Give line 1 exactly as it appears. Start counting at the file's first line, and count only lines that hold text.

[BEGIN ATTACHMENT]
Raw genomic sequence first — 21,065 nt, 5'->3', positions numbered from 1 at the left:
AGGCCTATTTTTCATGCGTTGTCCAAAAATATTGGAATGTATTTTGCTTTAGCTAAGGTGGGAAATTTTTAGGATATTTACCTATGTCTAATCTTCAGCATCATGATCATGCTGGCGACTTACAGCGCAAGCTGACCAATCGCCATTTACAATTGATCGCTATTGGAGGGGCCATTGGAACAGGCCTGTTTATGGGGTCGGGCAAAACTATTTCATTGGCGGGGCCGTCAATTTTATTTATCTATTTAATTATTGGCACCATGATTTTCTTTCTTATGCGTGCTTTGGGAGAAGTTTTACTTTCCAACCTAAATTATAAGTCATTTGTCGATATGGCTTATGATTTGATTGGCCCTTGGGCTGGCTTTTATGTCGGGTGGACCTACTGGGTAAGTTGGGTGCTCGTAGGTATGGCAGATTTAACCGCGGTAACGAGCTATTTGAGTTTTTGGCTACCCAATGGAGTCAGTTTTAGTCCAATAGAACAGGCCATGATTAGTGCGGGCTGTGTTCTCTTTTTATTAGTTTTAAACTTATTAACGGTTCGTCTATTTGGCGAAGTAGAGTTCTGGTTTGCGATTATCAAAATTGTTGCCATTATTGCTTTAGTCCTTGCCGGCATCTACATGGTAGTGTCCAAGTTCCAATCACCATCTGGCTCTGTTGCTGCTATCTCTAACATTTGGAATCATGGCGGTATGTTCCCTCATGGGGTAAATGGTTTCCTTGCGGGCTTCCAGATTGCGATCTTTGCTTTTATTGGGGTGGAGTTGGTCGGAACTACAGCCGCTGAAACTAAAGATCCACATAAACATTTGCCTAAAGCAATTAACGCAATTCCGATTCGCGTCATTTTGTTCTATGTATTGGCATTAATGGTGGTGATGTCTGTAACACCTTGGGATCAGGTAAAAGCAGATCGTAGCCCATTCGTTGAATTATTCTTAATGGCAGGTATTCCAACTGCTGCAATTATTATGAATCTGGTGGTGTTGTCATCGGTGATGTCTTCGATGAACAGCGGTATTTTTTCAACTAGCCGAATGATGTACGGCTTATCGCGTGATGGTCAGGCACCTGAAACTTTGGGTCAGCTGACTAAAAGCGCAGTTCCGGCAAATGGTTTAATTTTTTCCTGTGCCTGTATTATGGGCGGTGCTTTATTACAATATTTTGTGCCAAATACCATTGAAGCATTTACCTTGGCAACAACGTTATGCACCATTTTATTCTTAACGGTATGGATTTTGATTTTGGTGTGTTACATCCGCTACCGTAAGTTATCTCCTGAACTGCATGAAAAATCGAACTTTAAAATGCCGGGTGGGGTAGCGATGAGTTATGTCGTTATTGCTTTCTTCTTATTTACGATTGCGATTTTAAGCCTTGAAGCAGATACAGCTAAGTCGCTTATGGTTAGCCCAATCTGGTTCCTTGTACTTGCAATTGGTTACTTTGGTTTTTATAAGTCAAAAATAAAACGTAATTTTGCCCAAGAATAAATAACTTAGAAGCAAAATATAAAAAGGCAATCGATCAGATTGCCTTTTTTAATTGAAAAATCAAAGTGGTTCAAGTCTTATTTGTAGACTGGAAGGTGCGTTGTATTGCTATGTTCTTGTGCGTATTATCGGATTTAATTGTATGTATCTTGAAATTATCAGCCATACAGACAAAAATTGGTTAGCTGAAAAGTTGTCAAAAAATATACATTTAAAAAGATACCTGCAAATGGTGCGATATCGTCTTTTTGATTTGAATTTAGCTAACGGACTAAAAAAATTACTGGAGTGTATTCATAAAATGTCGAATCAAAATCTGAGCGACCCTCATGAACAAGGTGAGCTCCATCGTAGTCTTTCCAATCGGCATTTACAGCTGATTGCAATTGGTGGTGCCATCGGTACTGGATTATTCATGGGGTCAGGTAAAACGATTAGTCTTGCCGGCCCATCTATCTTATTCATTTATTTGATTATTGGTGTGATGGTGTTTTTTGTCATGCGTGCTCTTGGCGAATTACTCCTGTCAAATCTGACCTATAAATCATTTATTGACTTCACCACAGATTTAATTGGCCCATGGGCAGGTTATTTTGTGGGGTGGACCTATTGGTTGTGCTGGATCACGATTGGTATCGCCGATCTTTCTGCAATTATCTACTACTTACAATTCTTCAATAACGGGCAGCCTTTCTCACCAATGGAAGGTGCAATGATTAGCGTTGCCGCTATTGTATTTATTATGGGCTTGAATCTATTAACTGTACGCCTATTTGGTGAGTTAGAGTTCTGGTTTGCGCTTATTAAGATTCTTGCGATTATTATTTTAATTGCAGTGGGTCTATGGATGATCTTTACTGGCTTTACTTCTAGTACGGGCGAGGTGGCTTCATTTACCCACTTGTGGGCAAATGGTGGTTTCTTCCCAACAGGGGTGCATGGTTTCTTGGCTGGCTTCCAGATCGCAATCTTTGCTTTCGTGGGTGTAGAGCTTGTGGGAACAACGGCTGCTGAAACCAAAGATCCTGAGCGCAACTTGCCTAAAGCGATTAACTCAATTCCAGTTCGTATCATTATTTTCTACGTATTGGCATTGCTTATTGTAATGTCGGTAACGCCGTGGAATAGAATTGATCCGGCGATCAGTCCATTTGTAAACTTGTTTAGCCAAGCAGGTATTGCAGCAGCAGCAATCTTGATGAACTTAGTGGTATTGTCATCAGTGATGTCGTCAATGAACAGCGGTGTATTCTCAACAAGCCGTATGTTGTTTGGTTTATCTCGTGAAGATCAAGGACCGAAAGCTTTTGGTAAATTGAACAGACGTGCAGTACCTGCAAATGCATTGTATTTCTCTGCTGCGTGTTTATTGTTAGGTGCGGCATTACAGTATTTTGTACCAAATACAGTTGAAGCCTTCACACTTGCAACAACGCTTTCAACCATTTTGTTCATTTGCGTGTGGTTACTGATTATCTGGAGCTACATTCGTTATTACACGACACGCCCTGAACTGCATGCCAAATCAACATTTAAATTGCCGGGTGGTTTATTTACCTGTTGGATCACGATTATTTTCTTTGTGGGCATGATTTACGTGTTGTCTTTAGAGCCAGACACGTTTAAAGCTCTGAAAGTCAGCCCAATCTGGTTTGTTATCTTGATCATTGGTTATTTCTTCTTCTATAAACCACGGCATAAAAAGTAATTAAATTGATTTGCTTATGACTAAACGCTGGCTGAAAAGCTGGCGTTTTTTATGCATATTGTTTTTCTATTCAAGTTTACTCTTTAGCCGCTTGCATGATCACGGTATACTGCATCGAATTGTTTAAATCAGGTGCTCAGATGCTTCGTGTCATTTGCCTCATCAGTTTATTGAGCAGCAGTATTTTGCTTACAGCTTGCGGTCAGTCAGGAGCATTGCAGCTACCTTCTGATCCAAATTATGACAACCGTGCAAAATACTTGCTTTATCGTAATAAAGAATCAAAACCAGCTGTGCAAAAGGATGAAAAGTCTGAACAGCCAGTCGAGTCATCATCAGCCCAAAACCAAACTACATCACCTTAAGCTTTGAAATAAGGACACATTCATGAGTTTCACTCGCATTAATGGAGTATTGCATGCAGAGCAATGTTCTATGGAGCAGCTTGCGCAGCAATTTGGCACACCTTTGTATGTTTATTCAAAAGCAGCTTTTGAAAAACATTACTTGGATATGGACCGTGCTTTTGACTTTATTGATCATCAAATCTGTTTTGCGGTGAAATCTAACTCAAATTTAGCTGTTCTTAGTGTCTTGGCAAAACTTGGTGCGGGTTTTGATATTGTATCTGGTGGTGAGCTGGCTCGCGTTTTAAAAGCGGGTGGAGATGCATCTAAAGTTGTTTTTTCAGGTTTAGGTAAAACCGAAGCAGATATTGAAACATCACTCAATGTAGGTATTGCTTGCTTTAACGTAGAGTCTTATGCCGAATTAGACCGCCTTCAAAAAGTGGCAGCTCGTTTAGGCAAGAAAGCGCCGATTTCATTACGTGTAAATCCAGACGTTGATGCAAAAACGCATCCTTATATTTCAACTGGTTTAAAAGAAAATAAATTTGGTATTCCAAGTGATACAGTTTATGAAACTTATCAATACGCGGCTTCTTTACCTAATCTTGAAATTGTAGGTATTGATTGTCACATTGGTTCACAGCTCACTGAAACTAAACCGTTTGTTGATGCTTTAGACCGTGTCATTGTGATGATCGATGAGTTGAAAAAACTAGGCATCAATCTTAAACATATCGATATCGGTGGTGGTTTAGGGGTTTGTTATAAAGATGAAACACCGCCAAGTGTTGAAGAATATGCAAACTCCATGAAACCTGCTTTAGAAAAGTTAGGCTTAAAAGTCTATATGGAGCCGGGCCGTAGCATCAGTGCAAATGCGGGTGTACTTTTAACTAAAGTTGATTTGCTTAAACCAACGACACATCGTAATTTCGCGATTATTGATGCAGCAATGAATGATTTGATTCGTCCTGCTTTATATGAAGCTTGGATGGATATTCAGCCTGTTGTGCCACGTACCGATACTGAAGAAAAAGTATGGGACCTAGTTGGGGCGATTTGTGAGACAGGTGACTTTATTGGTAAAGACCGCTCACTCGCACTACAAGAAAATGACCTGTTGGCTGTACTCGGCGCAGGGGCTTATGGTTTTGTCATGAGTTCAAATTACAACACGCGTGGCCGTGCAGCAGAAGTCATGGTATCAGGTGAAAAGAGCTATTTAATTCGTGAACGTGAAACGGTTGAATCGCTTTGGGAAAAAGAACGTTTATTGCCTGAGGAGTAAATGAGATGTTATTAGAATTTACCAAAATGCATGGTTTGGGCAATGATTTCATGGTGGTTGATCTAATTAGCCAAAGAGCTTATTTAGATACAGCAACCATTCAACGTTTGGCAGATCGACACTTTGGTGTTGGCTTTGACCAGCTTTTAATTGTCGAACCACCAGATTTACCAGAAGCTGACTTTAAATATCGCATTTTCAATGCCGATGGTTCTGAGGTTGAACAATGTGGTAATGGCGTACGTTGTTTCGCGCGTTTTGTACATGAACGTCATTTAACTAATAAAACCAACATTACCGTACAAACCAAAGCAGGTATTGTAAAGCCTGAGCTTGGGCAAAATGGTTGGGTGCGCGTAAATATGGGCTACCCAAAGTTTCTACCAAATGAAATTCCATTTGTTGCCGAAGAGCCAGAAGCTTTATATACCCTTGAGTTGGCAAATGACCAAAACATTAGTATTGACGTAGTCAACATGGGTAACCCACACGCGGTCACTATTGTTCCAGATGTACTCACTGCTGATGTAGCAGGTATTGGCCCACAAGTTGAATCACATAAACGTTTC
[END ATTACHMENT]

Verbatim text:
Raw genomic sequence first — 21,065 nt, 5'->3', positions numbered from 1 at the left: